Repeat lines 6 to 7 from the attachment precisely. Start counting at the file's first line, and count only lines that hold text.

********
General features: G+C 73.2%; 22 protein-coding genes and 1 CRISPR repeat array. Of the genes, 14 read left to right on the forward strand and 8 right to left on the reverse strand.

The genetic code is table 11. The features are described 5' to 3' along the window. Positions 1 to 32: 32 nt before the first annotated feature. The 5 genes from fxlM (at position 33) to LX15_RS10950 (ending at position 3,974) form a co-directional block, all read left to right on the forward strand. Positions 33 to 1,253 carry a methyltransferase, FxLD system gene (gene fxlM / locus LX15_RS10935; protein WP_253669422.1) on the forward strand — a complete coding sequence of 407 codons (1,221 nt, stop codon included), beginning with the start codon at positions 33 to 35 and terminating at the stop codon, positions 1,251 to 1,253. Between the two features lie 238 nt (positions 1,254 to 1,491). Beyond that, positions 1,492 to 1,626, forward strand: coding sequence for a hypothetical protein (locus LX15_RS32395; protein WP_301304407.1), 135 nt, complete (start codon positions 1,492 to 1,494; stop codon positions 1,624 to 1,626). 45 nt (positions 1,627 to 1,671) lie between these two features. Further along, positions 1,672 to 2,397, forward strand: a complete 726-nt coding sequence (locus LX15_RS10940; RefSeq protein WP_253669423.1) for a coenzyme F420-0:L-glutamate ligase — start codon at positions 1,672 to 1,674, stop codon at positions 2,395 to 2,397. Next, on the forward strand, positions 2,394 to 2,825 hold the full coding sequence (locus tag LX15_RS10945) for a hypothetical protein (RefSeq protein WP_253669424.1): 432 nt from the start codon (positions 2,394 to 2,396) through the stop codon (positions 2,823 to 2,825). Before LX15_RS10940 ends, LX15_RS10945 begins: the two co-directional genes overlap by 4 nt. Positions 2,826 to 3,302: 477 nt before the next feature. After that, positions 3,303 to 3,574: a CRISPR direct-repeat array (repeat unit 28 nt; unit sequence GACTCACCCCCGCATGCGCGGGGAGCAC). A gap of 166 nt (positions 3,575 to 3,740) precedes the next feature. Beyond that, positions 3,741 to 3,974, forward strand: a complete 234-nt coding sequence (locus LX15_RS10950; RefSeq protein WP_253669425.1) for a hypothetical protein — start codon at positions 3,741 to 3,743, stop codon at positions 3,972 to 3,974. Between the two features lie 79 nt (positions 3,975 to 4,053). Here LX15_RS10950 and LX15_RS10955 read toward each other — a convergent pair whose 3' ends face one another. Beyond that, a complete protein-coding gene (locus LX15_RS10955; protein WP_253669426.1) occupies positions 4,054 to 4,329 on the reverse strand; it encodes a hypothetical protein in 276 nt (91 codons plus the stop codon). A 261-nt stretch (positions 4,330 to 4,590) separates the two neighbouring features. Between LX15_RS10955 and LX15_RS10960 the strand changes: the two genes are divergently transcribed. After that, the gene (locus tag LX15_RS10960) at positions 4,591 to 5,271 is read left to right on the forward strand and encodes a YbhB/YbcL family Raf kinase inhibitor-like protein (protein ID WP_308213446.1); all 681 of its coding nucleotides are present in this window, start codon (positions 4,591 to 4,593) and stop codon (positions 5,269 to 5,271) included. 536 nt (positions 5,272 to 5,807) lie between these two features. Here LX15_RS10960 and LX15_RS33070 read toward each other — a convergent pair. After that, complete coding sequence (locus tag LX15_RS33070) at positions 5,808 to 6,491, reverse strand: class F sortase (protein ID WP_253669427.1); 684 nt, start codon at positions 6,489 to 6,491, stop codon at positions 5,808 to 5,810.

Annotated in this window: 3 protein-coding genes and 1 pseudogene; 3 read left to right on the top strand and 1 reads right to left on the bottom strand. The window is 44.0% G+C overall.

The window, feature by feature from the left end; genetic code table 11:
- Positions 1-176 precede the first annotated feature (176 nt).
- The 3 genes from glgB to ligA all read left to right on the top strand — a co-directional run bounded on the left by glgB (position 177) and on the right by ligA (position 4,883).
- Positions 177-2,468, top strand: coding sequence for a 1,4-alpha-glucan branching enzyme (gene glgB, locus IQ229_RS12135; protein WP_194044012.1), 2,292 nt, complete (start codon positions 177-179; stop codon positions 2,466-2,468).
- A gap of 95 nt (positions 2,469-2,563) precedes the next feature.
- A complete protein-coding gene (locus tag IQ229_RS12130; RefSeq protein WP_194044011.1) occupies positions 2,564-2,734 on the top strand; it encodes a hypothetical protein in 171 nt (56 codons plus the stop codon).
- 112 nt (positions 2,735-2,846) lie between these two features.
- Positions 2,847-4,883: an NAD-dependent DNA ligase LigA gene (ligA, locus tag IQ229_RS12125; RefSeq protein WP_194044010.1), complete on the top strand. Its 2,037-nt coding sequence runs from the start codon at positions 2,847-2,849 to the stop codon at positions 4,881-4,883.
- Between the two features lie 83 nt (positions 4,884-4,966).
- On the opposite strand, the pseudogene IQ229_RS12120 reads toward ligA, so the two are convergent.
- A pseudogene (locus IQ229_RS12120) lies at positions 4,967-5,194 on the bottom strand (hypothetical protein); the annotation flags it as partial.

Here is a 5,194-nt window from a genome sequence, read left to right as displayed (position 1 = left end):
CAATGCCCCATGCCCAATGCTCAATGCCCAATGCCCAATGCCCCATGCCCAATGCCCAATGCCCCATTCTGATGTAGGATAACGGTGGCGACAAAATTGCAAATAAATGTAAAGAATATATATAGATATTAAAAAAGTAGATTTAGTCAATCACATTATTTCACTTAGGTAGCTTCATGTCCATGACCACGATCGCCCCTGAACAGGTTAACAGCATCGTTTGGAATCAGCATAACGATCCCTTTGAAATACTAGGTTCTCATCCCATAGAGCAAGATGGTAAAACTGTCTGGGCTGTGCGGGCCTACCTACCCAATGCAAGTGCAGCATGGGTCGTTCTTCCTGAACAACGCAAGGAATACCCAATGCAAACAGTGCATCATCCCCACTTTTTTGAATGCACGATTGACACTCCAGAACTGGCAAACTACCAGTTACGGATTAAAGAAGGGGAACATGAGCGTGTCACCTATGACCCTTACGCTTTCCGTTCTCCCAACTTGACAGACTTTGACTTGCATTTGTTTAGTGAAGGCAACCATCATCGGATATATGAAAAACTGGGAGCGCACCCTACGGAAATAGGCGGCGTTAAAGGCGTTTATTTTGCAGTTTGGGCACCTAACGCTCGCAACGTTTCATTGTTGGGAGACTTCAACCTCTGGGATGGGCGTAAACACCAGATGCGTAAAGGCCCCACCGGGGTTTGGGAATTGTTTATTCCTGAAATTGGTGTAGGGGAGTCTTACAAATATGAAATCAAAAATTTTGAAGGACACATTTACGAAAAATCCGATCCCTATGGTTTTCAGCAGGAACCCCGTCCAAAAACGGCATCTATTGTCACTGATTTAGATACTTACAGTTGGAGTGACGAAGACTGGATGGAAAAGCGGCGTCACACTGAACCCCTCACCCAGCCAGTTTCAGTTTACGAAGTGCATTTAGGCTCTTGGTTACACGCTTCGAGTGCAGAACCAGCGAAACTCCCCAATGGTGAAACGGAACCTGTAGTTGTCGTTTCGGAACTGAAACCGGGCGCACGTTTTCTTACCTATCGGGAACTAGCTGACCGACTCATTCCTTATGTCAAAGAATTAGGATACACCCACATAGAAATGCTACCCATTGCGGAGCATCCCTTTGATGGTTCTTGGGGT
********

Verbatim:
- The 3 genes from glgB to ligA all read left to right on the top strand — a co-directional run bounded on the left by glgB (position 177) and on the right by ligA (position 4,883).
- Positions 177-2,468, top strand: coding sequence for a 1,4-alpha-glucan branching enzyme (gene glgB, locus IQ229_RS12135; protein WP_194044012.1), 2,292 nt, complete (start codon positions 177-179; stop codon positions 2,466-2,468).